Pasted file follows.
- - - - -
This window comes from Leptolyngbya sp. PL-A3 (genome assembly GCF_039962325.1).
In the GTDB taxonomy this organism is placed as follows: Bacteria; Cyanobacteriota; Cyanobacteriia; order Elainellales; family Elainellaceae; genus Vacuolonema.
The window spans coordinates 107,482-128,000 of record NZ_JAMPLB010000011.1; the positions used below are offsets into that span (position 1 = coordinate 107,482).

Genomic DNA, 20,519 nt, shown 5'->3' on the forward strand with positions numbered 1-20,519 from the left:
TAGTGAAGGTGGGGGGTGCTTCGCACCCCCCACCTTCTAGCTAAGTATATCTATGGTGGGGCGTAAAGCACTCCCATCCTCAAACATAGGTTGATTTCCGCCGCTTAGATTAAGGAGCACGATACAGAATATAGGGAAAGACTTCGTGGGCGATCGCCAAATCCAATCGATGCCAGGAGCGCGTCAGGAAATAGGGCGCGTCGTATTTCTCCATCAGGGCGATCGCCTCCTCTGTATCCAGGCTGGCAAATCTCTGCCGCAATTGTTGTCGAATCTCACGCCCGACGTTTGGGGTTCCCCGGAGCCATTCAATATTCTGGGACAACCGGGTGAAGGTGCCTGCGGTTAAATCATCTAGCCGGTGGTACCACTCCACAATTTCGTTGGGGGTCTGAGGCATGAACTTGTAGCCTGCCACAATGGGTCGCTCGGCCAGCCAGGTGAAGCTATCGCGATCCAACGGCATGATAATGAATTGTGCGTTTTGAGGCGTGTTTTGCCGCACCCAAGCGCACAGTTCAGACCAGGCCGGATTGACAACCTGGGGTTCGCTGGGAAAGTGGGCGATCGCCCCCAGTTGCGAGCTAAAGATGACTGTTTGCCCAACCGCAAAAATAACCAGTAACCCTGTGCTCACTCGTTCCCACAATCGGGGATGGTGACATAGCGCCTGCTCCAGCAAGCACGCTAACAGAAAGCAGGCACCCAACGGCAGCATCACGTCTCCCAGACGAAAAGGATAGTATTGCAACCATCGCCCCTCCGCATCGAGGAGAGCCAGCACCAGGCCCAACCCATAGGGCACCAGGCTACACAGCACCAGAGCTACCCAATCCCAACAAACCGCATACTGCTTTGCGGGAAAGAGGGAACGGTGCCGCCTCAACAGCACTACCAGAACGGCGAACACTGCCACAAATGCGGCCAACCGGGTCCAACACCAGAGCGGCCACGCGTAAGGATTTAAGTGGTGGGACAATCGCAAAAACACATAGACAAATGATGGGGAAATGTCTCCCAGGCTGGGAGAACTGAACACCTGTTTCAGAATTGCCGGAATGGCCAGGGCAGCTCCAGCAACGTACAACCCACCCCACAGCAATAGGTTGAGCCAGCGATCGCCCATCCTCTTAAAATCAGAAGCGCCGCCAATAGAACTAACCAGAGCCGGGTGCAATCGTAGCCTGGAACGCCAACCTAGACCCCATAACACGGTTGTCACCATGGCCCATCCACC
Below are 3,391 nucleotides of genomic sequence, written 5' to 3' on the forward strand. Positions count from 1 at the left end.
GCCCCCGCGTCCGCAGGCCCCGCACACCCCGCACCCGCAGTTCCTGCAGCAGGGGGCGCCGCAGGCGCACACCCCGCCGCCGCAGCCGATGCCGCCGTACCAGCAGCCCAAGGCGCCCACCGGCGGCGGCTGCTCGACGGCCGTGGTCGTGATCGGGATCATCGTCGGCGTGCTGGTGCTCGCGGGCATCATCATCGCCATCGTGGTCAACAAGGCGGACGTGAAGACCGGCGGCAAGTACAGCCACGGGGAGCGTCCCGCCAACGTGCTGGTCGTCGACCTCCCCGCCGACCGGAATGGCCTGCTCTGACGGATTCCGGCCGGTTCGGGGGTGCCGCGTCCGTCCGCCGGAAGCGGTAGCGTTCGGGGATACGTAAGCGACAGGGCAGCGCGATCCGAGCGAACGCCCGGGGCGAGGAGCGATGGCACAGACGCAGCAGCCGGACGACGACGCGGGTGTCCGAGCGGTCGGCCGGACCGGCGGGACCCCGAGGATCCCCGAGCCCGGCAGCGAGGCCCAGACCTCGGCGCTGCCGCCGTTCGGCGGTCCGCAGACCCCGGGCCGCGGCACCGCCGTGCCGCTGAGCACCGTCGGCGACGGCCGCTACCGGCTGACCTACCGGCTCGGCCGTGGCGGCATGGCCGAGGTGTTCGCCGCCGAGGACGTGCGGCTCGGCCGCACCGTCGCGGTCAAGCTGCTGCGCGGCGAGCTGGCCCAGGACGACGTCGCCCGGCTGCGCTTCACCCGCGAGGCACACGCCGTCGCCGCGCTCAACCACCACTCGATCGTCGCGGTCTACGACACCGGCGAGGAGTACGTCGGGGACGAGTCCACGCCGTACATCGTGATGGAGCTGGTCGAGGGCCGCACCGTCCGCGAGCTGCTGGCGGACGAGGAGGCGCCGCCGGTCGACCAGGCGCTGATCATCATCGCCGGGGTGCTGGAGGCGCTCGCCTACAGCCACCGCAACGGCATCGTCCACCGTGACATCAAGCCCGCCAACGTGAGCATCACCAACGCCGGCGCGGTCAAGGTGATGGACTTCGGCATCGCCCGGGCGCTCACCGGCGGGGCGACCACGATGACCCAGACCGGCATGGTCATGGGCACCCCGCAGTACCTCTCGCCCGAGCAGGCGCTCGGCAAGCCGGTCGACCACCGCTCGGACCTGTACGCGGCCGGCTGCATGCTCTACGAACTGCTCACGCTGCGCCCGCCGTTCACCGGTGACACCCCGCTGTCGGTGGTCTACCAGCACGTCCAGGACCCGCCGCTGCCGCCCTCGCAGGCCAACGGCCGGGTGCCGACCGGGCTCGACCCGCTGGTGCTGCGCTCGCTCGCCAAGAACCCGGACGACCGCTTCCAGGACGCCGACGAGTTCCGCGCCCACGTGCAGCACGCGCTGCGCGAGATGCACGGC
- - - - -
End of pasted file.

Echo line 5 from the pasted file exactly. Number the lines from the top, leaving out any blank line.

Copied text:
TAGTGAAGGTGGGGGGTGCTTCGCACCCCCCACCTTCTAGCTAAGTATATCTATGGTGGGGCGTAAAGCACTCCCATCCTCAAACATAGGTTGATTTCCGCCGCTTAGATTAAGGAGCACGATACAGAATATAGGGAAAGACTTCGTGGGCGATCGCCAAATCCAATCGATGCCAGGAGCGCGTCAGGAAATAGGGCGCGTCGTATTTCTCCATCAGGGCGATCGCCTCCTCTGTATCCAGGCTGGCAAATCTCTGCCGCAATTGTTGTCGAATCTCACGCCCGACGTTTGGGGTTCCCCGGAGCCATTCAATATTCTGGGACAACCGGGTGAAGGTGCCTGCGGTTAAATCATCTAGCCGGTGGTACCACTCCACAATTTCGTTGGGGGTCTGAGGCATGAACTTGTAGCCTGCCACAATGGGTCGCTCGGCCAGCCAGGTGAAGCTATCGCGATCCAACGGCATGATAATGAATTGTGCGTTTTGAGGCGTGTTTTGCCGCACCCAAGCGCACAGTTCAGACCAGGCCGGATTGACAACCTGGGGTTCGCTGGGAAAGTGGGCGATCGCCCCCAGTTGCGAGCTAAAGATGACTGTTTGCCCAACCGCAAAAATAACCAGTAACCCTGTGCTCACTCGTTCCCACAATCGGGGATGGTGACATAGCGCCTGCTCCAGCAAGCACGCTAACAGAAAGCAGGCACCCAACGGCAGCATCACGTCTCCCAGACGAAAAGGATAGTATTGCAACCATCGCCCCTCCGCATCGAGGAGAGCCAGCACCAGGCCCAACCCATAGGGCACCAGGCTACACAGCACCAGAGCTACCCAATCCCAACAAACCGCATACTGCTTTGCGGGAAAGAGGGAACGGTGCCGCCTCAACAGCACTACCAGAACGGCGAACACTGCCACAAATGCGGCCAACCGGGTCCAACACCAGAGCGGCCACGCGTAAGGATTTAAGTGGTGGGACAATCGCAAAAACACATAGACAAATGATGGGGAAATGTCTCCCAGGCTGGGAGAACTGAACACCTGTTTCAGAATTGCCGGAATGGCCAGGGCAGCTCCAGCAACGTACAACCCACCCCACAGCAATAGGTTGAGCCAGCGATCGCCCATCCTCTTAAAATCAGAAGCGCCGCCAATAGAACTAACCAGAGCCGGGTGCAATCGTAGCCTGGAACGCCAACCTAGACCCCATAACACGGTTGTCACCATGGCCCATCCACC